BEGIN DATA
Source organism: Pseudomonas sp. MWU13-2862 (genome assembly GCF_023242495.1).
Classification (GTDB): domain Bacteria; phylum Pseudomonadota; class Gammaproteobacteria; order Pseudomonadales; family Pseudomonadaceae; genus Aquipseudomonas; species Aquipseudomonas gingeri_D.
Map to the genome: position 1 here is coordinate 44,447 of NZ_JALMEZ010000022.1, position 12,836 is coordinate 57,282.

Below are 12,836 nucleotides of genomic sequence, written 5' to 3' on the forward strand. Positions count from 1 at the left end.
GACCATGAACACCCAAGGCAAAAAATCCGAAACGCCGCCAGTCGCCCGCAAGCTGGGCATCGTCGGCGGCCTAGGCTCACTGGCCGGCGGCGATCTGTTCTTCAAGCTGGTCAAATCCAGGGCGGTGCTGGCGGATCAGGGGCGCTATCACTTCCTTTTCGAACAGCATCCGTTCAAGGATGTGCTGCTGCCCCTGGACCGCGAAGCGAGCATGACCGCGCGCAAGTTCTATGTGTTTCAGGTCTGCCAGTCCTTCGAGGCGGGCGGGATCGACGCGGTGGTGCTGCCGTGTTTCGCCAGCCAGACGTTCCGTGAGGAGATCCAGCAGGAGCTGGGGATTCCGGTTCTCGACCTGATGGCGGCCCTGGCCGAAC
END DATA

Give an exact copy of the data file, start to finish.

Source organism: Pseudomonas sp. MWU13-2862 (genome assembly GCF_023242495.1).
Classification (GTDB): domain Bacteria; phylum Pseudomonadota; class Gammaproteobacteria; order Pseudomonadales; family Pseudomonadaceae; genus Aquipseudomonas; species Aquipseudomonas gingeri_D.
Map to the genome: position 1 here is coordinate 44,447 of NZ_JALMEZ010000022.1, position 12,836 is coordinate 57,282.

Below are 12,836 nucleotides of genomic sequence, written 5' to 3' on the forward strand. Positions count from 1 at the left end.
GACCATGAACACCCAAGGCAAAAAATCCGAAACGCCGCCAGTCGCCCGCAAGCTGGGCATCGTCGGCGGCCTAGGCTCACTGGCCGGCGGCGATCTGTTCTTCAAGCTGGTCAAATCCAGGGCGGTGCTGGCGGATCAGGGGCGCTATCACTTCCTTTTCGAACAGCATCCGTTCAAGGATGTGCTGCTGCCCCTGGACCGCGAAGCGAGCATGACCGCGCGCAAGTTCTATGTGTTTCAGGTCTGCCAGTCCTTCGAGGCGGGCGGGATCGACGCGGTGGTGCTGCCGTGTTTCGCCAGCCAGACGTTCCGTGAGGAGATCCAGCAGGAGCTGGGGATTCCGGTTCTCGACCTGATGGCGGCCCTGGCCGAAC